Document Type

Journal Article

Department/Unit

Department of Communication Studies

Language

English

Abstract

The current study examines how mainland Chinese parents communicate with their children about consumption and advertising. A survey of 1,665 parents of children aged six to 14 in Beijing, Nanjing and Chengdu was conducted in December 2001 to March 2002. Using Moore and Moschis's typology of family communication patterns, Chinese parents are classified into four types including laissez-faire, protective, pluralistic, and consensual parents. Results indicated Chinese parents are classified primarily as consensual in type with both high socio- as well as concept-oriented communication. Family communication patterns differ among parents of different demographic groups as well as among different dyad relationships. Parents with a higher education level and families with a higher household income engaged more frequently in concept-oriented communication. Pluralistic and consensual parents discussed with children about television commercials more often than laissez-faire and protective parents. Consensual parents perceived they have a greater influence on children's attitude toward advertising than laissez-faire parents. Implication for marketers and advertisers are discussed.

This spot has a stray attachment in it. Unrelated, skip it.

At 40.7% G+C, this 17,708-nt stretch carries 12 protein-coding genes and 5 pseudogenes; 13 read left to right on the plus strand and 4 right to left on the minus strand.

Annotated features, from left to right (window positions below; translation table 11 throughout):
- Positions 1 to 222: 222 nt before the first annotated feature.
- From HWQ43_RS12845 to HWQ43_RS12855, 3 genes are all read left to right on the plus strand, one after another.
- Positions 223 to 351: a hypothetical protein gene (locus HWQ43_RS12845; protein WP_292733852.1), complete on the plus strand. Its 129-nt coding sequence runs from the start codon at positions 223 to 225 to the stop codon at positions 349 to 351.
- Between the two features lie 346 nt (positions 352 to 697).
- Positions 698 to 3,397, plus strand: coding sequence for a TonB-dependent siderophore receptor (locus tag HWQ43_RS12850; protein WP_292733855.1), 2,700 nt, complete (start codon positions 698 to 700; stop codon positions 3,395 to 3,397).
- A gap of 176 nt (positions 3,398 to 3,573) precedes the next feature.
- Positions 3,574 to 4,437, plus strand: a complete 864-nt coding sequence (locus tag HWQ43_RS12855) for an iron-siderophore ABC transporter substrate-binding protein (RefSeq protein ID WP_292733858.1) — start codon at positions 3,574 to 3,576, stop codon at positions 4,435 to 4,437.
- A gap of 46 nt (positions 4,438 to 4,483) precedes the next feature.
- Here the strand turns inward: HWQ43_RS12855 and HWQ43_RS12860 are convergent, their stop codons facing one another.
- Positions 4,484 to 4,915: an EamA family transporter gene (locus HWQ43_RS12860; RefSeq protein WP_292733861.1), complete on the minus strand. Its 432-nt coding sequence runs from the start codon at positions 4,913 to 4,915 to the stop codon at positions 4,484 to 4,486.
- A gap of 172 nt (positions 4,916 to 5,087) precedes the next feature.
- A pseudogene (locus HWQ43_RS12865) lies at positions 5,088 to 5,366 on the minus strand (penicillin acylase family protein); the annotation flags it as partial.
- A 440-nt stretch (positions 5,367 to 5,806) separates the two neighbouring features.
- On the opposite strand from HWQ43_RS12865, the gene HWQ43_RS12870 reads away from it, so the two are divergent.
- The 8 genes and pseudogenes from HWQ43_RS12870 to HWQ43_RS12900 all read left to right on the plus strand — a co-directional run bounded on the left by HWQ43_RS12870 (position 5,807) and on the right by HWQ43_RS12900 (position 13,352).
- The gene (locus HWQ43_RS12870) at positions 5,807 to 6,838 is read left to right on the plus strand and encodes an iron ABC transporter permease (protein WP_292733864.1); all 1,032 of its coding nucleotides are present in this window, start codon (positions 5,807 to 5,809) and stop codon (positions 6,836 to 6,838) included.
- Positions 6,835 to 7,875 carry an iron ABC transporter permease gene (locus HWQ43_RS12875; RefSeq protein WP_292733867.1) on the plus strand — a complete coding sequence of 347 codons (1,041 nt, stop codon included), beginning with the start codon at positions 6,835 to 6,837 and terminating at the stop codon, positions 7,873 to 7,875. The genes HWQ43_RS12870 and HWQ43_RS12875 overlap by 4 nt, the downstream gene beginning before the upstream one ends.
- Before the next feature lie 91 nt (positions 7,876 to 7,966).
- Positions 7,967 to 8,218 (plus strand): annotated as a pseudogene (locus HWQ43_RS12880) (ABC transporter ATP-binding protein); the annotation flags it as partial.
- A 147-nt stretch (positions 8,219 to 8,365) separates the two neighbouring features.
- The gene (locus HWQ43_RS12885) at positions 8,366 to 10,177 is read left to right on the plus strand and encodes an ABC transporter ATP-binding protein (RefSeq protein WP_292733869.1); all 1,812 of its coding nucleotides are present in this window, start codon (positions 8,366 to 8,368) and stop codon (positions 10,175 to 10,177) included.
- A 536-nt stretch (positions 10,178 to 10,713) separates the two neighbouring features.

Keywords

Advertising, Children (kinship), China, Communications, Consumption, Parents

Publication Date

11-30-2002

Source Publication Title

Journal of Consumer Marketing

Volume

20

Issue

4

Start Page

317

End Page

334

Publisher

Emerald

Peer Reviewed

1

DOI

10.1108/07363760310483685

Link to Publisher's Edition

http://dx.doi.org/10.1108/07363760310483685

ISSN (print)

07363761

Included in

Communication Commons

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